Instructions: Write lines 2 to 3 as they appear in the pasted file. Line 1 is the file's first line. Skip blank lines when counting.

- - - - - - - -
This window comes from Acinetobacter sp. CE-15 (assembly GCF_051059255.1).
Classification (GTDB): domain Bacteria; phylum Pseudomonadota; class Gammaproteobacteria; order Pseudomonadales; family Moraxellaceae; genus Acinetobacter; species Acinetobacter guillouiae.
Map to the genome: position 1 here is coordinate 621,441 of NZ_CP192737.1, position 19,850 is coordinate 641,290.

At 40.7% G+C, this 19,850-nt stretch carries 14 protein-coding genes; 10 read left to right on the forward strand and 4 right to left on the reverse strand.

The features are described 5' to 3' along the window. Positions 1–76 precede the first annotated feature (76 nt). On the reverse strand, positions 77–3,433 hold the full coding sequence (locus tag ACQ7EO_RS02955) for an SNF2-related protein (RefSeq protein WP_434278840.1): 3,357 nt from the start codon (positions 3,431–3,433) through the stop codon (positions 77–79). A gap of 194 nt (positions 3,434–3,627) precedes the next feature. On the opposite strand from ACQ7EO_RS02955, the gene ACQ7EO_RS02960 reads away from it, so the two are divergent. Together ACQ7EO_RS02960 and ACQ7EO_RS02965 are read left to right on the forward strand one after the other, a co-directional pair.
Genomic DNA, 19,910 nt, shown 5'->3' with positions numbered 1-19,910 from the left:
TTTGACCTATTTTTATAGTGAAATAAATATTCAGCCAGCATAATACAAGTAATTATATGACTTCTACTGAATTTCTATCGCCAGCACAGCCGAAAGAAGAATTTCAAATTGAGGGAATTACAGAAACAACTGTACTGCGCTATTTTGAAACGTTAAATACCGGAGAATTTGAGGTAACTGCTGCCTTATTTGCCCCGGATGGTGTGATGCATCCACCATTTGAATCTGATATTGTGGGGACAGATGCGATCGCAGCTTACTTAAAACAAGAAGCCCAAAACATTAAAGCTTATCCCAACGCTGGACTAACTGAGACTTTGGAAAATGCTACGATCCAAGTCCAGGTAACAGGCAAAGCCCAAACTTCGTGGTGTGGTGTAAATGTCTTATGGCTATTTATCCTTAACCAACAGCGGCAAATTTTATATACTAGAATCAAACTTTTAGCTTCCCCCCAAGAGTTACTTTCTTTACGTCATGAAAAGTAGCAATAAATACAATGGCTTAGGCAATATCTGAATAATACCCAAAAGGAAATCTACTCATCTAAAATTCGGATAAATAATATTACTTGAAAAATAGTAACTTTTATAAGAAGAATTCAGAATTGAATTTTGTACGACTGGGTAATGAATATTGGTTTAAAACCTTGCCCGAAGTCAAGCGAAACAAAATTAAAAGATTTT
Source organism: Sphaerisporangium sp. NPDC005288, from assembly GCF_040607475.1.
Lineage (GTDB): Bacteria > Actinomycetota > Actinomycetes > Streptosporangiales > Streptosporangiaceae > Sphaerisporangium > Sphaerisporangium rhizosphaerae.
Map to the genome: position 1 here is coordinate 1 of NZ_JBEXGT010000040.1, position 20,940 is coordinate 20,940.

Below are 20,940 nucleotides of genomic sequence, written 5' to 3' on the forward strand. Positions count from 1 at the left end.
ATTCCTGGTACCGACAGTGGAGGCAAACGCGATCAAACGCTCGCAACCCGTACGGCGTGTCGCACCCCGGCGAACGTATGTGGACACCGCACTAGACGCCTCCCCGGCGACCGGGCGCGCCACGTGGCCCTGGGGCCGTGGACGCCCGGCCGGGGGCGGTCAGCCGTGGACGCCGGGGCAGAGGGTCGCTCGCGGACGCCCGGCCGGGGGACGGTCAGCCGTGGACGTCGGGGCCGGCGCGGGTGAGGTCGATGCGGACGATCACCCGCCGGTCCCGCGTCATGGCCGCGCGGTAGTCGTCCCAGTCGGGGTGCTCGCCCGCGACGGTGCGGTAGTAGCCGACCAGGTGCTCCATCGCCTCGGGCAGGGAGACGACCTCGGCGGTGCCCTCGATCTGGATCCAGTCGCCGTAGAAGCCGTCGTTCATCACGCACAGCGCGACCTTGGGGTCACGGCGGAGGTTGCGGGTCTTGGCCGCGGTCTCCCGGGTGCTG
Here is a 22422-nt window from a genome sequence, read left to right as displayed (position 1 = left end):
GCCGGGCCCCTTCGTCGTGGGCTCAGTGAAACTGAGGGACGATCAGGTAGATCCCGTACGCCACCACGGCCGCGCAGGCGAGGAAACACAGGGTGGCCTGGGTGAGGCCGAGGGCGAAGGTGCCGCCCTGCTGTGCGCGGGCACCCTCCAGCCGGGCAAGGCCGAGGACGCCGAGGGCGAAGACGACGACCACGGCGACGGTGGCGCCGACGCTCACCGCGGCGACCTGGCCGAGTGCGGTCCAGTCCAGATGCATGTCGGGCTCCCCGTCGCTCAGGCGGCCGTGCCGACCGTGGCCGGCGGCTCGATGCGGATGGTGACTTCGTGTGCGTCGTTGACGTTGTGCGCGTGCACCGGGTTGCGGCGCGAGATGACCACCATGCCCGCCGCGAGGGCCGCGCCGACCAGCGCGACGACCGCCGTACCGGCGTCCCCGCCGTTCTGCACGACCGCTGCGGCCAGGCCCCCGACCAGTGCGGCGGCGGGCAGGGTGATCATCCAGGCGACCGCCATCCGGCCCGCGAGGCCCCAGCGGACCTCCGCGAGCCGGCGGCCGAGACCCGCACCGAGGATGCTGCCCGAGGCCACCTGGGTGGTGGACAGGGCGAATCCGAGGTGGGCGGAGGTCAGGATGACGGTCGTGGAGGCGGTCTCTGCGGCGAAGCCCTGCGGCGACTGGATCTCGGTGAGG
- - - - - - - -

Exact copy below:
Classification (GTDB): domain Bacteria; phylum Pseudomonadota; class Gammaproteobacteria; order Pseudomonadales; family Moraxellaceae; genus Acinetobacter; species Acinetobacter guillouiae.
Map to the genome: position 1 here is coordinate 621,441 of NZ_CP192737.1, position 19,850 is coordinate 641,290.